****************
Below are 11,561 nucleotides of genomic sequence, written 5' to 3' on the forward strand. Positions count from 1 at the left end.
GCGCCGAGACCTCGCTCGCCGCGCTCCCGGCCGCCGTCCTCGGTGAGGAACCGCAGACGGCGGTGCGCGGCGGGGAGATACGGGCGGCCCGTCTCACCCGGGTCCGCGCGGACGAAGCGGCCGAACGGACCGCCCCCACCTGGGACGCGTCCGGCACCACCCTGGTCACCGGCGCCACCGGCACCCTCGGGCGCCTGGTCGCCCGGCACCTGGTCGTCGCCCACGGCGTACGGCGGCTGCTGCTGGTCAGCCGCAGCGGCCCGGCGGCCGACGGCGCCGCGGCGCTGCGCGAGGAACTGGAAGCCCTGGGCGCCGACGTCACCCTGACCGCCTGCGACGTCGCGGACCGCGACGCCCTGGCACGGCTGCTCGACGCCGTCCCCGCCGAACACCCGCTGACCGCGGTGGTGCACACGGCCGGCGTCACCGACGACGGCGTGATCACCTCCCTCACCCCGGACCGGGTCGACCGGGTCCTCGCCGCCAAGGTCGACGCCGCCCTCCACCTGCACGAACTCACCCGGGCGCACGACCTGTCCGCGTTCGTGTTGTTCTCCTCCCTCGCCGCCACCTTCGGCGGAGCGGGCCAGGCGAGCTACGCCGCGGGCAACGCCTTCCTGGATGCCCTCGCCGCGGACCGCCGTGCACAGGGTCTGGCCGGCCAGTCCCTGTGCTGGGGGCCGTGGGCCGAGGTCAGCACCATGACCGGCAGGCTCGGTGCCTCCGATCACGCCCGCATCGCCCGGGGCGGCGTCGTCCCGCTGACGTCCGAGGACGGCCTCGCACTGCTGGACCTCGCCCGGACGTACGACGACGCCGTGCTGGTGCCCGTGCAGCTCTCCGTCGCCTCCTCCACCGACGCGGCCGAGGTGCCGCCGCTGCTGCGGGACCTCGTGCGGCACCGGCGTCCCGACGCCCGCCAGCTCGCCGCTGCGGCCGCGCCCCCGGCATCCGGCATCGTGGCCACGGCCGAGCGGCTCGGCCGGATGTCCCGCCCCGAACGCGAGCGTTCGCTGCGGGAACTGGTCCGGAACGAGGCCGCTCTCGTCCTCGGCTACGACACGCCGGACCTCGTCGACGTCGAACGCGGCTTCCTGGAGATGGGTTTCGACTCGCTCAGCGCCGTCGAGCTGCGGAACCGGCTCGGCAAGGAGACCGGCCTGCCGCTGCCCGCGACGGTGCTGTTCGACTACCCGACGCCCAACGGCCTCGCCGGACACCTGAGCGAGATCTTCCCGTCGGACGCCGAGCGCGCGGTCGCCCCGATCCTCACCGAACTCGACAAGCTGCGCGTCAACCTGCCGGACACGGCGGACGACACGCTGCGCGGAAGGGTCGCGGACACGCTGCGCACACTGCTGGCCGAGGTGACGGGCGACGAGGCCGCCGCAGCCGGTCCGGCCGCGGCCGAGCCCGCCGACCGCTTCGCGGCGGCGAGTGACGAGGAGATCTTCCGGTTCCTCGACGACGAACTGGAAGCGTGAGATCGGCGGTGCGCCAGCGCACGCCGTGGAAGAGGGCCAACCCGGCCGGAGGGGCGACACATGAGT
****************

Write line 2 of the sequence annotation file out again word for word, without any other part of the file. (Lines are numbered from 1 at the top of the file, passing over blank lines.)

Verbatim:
GCGCCGAGACCTCGCTCGCCGCGCTCCCGGCCGCCGTCCTCGGTGAGGAACCGCAGACGGCGGTGCGCGGCGGGGAGATACGGGCGGCCCGTCTCACCCGGGTCCGCGCGGACGAAGCGGCCGAACGGACCGCCCCCACCTGGGACGCGTCCGGCACCACCCTGGTCACCGGCGCCACCGGCACCCTCGGGCGCCTGGTCGCCCGGCACCTGGTCGTCGCCCACGGCGTACGGCGGCTGCTGCTGGTCAGCCGCAGCGGCCCGGCGGCCGACGGCGCCGCGGCGCTGCGCGAGGAACTGGAAGCCCTGGGCGCCGACGTCACCCTGACCGCCTGCGACGTCGCGGACCGCGACGCCCTGGCACGGCTGCTCGACGCCGTCCCCGCCGAACACCCGCTGACCGCGGTGGTGCACACGGCCGGCGTCACCGACGACGGCGTGATCACCTCCCTCACCCCGGACCGGGTCGACCGGGTCCTCGCCGCCAAGGTCGACGCCGCCCTCCACCTGCACGAACTCACCCGGGCGCACGACCTGTCCGCGTTCGTGTTGTTCTCCTCCCTCGCCGCCACCTTCGGCGGAGCGGGCCAGGCGAGCTACGCCGCGGGCAACGCCTTCCTGGATGCCCTCGCCGCGGACCGCCGTGCACAGGGTCTGGCCGGCCAGTCCCTGTGCTGGGGGCCGTGGGCCGAGGTCAGCACCATGACCGGCAGGCTCGGTGCCTCCGATCACGCCCGCATCGCCCGGGGCGGCGTCGTCCCGCTGACGTCCGAGGACGGCCTCGCACTGCTGGACCTCGCCCGGACGTACGACGACGCCGTGCTGGTGCCCGTGCAGCTCTCCGTCGCCTCCTCCACCGACGCGGCCGAGGTGCCGCCGCTGCTGCGGGACCTCGTGCGGCACCGGCGTCCCGACGCCCGCCAGCTCGCCGCTGCGGCCGCGCCCCCGGCATCCGGCATCGTGGCCACGGCCGAGCGGCTCGGCCGGATGTCCCGCCCCGAACGCGAGCGTTCGCTGCGGGAACTGGTCCGGAACGAGGCCGCTCTCGTCCTCGGCTACGACACGCCGGACCTCGTCGACGTCGAACGCGGCTTCCTGGAGATGGGTTTCGACTCGCTCAGCGCCGTCGAGCTGCGGAACCGGCTCGGCAAGGAGACCGGCCTGCCGCTGCCCGCGACGGTGCTGTTCGACTACCCGACGCCCAACGGCCTCGCCGGACACCTGAGCGAGATCTTCCCGTCGGACGCCGAGCGCGCGGTCGCCCCGATCCTCACCGAACTCGACAAGCTGCGCGTCAACCTGCCGGACACGGCGGACGACACGCTGCGCGGAAGGGTCGCGGACACGCTGCGCACACTGCTGGCCGAGGTGACGGGCGACGAGGCCGCCGCAGCCGGTCCGGCCGCGGCCGAGCCCGCCGACCGCTTCGCGGCGGCGAGTGACGAGGAGATCTTCCGGTTCCTCGACGACGAACTGGAAGCGTGAGATCGGCGGTGCGCCAGCGCACGCCGTGGAAGAGGGCCAACCCGGCCGGAGGGGCGACACATGAGT